Delhi HC dismisses PIL on Bail Guidelines for Undertrial Prisoners, Cites SC supervision

The Delhi High Court has recently dismissed a Public Interest Litigation (PIL) that sought the issuance of guidelines for the release of undertrial prisoners on bail under judicial oversight.

The PIL, filed by one Gautam Kumar Laha, aimed to address the issue of overcrowded jails by proposing the creation of a district-level committee comprising various officials and public members.

This committee was intended to meet monthly to recommend eligible undertrial prisoners for bail, thereby reducing jail populations and enhancing the living conditions for detainees.

A Bench of Acting Chief Justice Manmohan and Justice Manmeet Pritam Singh Arora, however, noted that similar matters are currently under the supervision of the Supreme Court, which has already taken significant steps towards reforming prison conditions, including the formation of Under Trial Review Committees as per the Standard Operating Procedures (SOP) laid out by the National Legal Services Authority (NALSA).

Assistant Solicitor General Chetan Sharma, representing the Union Government, affirmed the actions already taken, referencing a 2019 directive from the Ministry of Home Affairs that instructed states and Union Territories to implement these SOPs.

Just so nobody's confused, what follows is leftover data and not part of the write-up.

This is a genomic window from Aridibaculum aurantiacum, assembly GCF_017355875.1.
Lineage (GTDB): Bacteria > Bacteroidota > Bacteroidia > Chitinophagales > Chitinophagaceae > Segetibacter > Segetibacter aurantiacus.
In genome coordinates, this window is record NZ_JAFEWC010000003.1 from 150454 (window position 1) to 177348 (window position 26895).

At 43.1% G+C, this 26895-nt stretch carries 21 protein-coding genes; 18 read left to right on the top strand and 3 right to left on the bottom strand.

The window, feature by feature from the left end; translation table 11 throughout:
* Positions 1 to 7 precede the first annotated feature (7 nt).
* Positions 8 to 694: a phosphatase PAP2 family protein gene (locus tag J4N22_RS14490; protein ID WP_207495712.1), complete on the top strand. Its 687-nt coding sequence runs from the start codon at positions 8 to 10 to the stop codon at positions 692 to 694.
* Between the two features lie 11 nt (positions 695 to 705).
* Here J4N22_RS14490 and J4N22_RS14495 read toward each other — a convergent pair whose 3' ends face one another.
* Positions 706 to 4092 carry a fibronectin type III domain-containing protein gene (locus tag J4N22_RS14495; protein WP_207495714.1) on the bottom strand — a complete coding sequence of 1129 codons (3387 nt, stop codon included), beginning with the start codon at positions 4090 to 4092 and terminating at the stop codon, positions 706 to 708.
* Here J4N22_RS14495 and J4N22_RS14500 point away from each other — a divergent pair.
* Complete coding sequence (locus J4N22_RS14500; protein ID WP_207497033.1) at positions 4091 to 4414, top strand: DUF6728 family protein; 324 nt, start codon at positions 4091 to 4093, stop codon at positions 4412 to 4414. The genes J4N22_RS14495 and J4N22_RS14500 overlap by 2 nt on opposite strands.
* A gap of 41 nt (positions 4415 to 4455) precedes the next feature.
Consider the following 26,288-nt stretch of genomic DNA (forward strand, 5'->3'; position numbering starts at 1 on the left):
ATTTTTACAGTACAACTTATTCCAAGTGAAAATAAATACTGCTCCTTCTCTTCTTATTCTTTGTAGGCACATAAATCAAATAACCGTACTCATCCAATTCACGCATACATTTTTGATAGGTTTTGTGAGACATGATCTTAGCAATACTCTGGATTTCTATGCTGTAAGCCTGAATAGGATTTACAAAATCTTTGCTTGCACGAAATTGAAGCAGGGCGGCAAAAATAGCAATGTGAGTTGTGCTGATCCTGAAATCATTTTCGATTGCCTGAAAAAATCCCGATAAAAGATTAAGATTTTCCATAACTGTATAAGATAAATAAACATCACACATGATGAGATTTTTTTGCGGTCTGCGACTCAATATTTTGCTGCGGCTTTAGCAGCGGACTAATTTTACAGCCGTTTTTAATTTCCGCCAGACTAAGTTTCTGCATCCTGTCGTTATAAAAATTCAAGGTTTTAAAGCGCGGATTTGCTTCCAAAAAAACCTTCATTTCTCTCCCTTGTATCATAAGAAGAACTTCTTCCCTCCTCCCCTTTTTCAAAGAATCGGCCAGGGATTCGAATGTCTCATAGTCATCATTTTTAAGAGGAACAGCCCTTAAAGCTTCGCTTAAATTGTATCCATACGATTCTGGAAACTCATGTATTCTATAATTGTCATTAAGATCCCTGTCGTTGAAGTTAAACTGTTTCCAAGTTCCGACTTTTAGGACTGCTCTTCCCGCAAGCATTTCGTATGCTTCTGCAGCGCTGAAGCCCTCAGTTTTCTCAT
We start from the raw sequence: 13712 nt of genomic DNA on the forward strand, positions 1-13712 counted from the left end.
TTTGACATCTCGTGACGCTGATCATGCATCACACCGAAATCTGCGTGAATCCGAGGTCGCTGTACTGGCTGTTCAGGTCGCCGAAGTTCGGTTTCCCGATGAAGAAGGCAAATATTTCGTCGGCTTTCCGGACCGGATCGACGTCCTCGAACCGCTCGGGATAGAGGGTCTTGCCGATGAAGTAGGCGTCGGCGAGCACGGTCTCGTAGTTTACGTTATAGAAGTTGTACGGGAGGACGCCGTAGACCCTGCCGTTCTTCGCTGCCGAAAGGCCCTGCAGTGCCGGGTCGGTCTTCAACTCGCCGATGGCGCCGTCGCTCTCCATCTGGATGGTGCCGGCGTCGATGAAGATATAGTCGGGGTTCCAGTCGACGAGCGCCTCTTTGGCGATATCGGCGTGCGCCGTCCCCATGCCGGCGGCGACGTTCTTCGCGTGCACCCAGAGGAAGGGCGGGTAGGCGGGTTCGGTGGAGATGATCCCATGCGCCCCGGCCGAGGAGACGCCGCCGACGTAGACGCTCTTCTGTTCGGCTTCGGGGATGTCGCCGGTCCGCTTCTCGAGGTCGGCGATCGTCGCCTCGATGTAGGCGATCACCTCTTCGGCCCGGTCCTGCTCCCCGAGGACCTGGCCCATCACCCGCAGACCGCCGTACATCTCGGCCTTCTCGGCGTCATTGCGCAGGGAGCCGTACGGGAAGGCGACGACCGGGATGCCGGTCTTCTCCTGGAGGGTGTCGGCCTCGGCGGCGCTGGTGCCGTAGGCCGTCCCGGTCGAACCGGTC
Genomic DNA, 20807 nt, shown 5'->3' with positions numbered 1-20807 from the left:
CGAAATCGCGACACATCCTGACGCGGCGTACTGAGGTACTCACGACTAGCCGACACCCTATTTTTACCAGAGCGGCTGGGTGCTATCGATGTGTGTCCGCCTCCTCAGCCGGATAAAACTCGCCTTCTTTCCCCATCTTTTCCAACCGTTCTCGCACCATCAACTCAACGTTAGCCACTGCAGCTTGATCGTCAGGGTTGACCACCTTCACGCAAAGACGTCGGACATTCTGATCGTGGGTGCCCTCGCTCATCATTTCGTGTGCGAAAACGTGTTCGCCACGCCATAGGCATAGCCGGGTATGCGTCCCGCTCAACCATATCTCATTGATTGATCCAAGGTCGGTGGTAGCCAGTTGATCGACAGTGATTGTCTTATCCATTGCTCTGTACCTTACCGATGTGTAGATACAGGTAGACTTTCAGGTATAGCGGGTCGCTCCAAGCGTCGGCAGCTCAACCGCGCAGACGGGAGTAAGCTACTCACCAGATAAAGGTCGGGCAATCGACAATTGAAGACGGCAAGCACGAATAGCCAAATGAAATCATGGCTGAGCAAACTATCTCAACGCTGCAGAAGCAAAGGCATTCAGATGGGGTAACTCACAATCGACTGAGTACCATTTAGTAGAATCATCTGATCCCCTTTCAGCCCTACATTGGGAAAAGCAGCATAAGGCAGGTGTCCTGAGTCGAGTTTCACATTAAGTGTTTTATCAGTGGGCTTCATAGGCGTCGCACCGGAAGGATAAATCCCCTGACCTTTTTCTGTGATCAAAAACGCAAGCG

“In this regard, the Supreme Court has issued directions to each state government to set up a designated committee, which has its focus on taking steps for setting up new jails, expanding the existing facilities in the jails and providing facilities to the inmates through the use of technology,” the court noted.

The Bench noted that the Supreme Court has already identified specific categories of inmates eligible for early release and has directed state governments to set up committees for prison reform, including the construction of new jails and the expansion of existing facilities.

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With these considerations, the High Court found no grounds to entertain the PIL, saying that the issues raised are already being addressed at the national level by the Supreme Court.

“…that since the issues raised by the Petitioner in the present petition are directly in issue …. pending before the Supreme Court and are being supervised therein, we find no reason for entertaining the present petition,” the court’s order read.

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